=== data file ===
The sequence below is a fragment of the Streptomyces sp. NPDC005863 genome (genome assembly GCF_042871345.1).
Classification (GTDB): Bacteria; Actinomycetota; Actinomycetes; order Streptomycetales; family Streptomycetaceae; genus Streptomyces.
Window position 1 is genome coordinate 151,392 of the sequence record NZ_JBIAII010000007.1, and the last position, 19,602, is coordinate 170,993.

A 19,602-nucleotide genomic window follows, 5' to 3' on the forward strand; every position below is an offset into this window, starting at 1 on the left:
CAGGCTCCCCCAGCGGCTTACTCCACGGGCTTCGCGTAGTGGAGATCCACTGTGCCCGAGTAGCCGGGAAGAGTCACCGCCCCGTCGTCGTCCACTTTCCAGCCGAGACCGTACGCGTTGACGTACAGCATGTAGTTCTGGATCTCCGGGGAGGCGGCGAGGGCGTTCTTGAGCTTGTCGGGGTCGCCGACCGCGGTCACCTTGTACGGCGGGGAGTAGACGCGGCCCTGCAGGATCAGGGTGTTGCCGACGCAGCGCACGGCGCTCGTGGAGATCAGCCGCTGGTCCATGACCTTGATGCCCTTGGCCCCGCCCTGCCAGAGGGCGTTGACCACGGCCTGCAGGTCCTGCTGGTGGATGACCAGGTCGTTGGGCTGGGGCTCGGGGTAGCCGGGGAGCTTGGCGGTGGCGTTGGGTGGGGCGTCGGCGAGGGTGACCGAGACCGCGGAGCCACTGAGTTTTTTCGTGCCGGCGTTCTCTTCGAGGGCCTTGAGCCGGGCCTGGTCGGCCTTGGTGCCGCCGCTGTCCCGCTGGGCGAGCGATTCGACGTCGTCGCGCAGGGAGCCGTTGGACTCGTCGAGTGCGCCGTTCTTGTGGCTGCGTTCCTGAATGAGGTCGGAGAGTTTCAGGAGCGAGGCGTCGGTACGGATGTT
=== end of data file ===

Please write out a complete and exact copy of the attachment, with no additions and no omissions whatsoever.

The sequence below is a fragment of the Streptomyces sp. NPDC005863 genome (genome assembly GCF_042871345.1).
Classification (GTDB): Bacteria; Actinomycetota; Actinomycetes; order Streptomycetales; family Streptomycetaceae; genus Streptomyces.
Window position 1 is genome coordinate 151,392 of the sequence record NZ_JBIAII010000007.1, and the last position, 19,602, is coordinate 170,993.

A 19,602-nucleotide genomic window follows, 5' to 3' on the forward strand; every position below is an offset into this window, starting at 1 on the left:
CAGGCTCCCCCAGCGGCTTACTCCACGGGCTTCGCGTAGTGGAGATCCACTGTGCCCGAGTAGCCGGGAAGAGTCACCGCCCCGTCGTCGTCCACTTTCCAGCCGAGACCGTACGCGTTGACGTACAGCATGTAGTTCTGGATCTCCGGGGAGGCGGCGAGGGCGTTCTTGAGCTTGTCGGGGTCGCCGACCGCGGTCACCTTGTACGGCGGGGAGTAGACGCGGCCCTGCAGGATCAGGGTGTTGCCGACGCAGCGCACGGCGCTCGTGGAGATCAGCCGCTGGTCCATGACCTTGATGCCCTTGGCCCCGCCCTGCCAGAGGGCGTTGACCACGGCCTGCAGGTCCTGCTGGTGGATGACCAGGTCGTTGGGCTGGGGCTCGGGGTAGCCGGGGAGCTTGGCGGTGGCGTTGGGTGGGGCGTCGGCGAGGGTGACCGAGACCGCGGAGCCACTGAGTTTTTTCGTGCCGGCGTTCTCTTCGAGGGCCTTGAGCCGGGCCTGGTCGGCCTTGGTGCCGCCGCTGTCCCGCTGGGCGAGCGATTCGACGTCGTCGCGCAGGGAGCCGTTGGACTCGTCGAGTGCGCCGTTCTTGTGGCTGCGTTCCTGAATGAGGTCGGAGAGTTTCAGGAGCGAGGCGTCGGTACGGATGTT